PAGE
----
Wednesday, July 15, 2015

Wanda Fleming, Artisan Soap Maker, Tells Her Story

Once Upon A Bubble

The moment of this gesture makes it all worthwhile: A young woman walks to the table which is piled precariously high with soap--- circles, rectangles and squares, all redolent with heady scents. She carefully eyes the entire landscape, and then plucks a favored one. Holding the bar, she inhales it, closes her eyes and sighs. In that moment, I am in heaven.

Love in the Time of Van Gogh

When I was a young girl I wanted to be a spy and detective of superhero note, a White House pastry chef, and a writer—all in no particular order. Today, I create a line of over thirty artisan soaps in my River Girls Soap studio. My work reflects the nuances of each of those once fantasized careers — the persistence of a detective to find a blue azure dye that recalls sea glass; the tenacity of a chef to design and redesign the best recipe for a salty air scent, and the wordsmith laboring of a writer to describe just so, a fragrant soap and the experience it evokes. 

River Girls Soap reflects my personal intersection of a wish for a life of quiet work and the daily chance to create for others a heady slice of simple joy.

Artist Contortions or Multitasking to Nirvana

Soap crafting is a vocation that requires a great deal of patience, an impeccable nose sense like those perfumers of ancient times possessed, a designer’s eye for hue, and an ability to brainstorm names.

Confetti Betty

The extraordinary marriage of science and art is what makes it interesting. Making it work as a business is an entirely different animal. In a given day, the process may encompass everything from the vital drudgery of lifting and chopping heavy blocks of plain glycerin soap to grating pounds of fresh chocolate scented cocoa butter, to measuring and blending fruit and nut oils. Perhaps the most jubilant and time-consuming task involves perfume blending and fragrance creation.

From an eyedropper, I squeeze droplets of scents onto paper strips. I am forever hoping to create something unusual or provocative. For every attempt that falls flat, surprises invariably arrive. Sometimes these creations will sit in the dark for days and weeks to cure.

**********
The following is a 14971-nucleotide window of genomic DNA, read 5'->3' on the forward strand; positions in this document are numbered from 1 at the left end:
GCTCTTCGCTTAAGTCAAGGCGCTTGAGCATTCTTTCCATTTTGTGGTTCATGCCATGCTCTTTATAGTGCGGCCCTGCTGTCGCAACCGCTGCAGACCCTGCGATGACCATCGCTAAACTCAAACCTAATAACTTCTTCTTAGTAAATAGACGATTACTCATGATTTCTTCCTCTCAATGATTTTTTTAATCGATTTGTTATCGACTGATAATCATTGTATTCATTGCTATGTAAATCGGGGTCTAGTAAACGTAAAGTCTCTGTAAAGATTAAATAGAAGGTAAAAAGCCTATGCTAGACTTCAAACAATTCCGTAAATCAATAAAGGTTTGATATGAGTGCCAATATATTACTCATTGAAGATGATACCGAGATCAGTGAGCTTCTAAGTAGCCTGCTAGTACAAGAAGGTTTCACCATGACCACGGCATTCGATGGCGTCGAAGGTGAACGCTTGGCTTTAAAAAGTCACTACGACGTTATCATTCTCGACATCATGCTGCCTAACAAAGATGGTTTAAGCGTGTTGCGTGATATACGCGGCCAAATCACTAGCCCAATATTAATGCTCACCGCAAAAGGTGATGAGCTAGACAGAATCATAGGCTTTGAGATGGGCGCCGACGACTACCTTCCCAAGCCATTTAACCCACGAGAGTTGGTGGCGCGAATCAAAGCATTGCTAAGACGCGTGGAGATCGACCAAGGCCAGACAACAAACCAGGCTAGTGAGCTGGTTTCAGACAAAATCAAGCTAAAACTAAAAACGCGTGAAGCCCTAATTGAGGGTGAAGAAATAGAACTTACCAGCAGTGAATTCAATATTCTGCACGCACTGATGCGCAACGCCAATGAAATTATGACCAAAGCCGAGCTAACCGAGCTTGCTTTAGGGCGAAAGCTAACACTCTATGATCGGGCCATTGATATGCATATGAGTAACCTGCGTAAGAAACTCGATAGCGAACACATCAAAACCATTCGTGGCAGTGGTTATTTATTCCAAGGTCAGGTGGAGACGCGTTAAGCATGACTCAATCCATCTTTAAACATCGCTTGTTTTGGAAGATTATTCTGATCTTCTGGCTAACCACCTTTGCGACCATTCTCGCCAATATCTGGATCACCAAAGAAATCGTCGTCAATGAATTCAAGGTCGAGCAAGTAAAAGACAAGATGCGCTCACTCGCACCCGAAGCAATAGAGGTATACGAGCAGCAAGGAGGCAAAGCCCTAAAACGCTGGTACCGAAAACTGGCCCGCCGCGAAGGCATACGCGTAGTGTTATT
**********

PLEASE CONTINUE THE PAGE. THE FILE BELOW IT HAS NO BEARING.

Ginger Kisses

My studio armoire houses over 200 amber glass bottles of fragrance and essential oils – all wanting to be blended and tinkered with. These oils may come to me from as far away as Egypt or sunny California. They may smell of rose geranium or blood oranges. When I cannot dream of anything fresh and new, I lie on the wood floor, open bottle upon bottle, and simply close my eyes.

The Utter Surprise of It

The act of unmolding or cutting into a loaf of soap is the most satisfying of all. It is the Christmas equivalent of tearing wrapping paper from a gift. I never know what will greet me until the suction push from the mold’s cavity or that first press of a cold steel knife to a loaf.

Every bar and loaf is different. Like a sunset or fireworks display, the appearance can never be truly replicated. How the design appears, the manner in which swirls fall and weave, and what colors choose to pop or recede are a one-time show. Now you see it; now you don’t. Indeed, you can never make the same bar twice -- ever. To me that uniqueness embodies the craft’s highest beauty.

Meant to Bee

Naming Names

The naming of soaps often involves a trigger. Triggers arrive whenever they wish, perhaps after a thunderstorm sweeps through the backyard, in a cellar box of forgotten letters, or in a patch of pulpy sweet blackberries.

Each batch I pour maintains its own mood and character. Its name must reflect that. Artisan’s soaps should suggest who they are and what they might be in that long hot shower ahead. Often, it is not enough to say simply, Rose soap, for indeed, what kind of rose? Is it the kind the first person who broke your heart recalls? The rose of the backyard bushes of childhood barefooted hide and go seek games? Or could it be the rose left anonymously drying between the pages of an abandoned flea market book?

Cobalt Doves

P.S. Love Your Craft with No Apologies

The most challenging part of being an artist is clarifying foremost to yourself your work’s worth in heart, not hard currency. Why do you do what you do? The answer is most imperative not for the world, but for you. I was never trained for the soap crafting I engage in daily, yet I love my work. It sprang from accidental interest, and turned earnest with an unexplainable intensity. I dream persistently now in scents and colors.
In the early years, I felt embarrassed by the deep resounding joy my pursuit gave me. After all, I held two degrees so shouldn’t I be advising some rogue politician how to get your vote, or hunkered down in a lab, discovering the cure for what ails you most?

More than a decade later I can say confidently that an education is for all of life’s pursuits be they commercial, scientific, artistic or family. I think when we send our educated out only in the pursuit of corporate and material gain, then it sends a message that artistry -- be it painting, literature or artisan endeavors -- is of is of little value in our society. Nothing could be further from the truth. Ultimately, it is the beauty in such simple things as a shower, eyes closed, with fragrant soap that offers the brief serenity for the arduous hours to come.

Peony '63

In June, River Girls Soap celebrated its 15th anniversary!

Beatrix & Peter

This is Week 27 of 52 Artists in 52 Weeks. To see more about Wanda’s soaps, please visit her website and her new blog. Thank you for reading and sharing Wanda’s story today!

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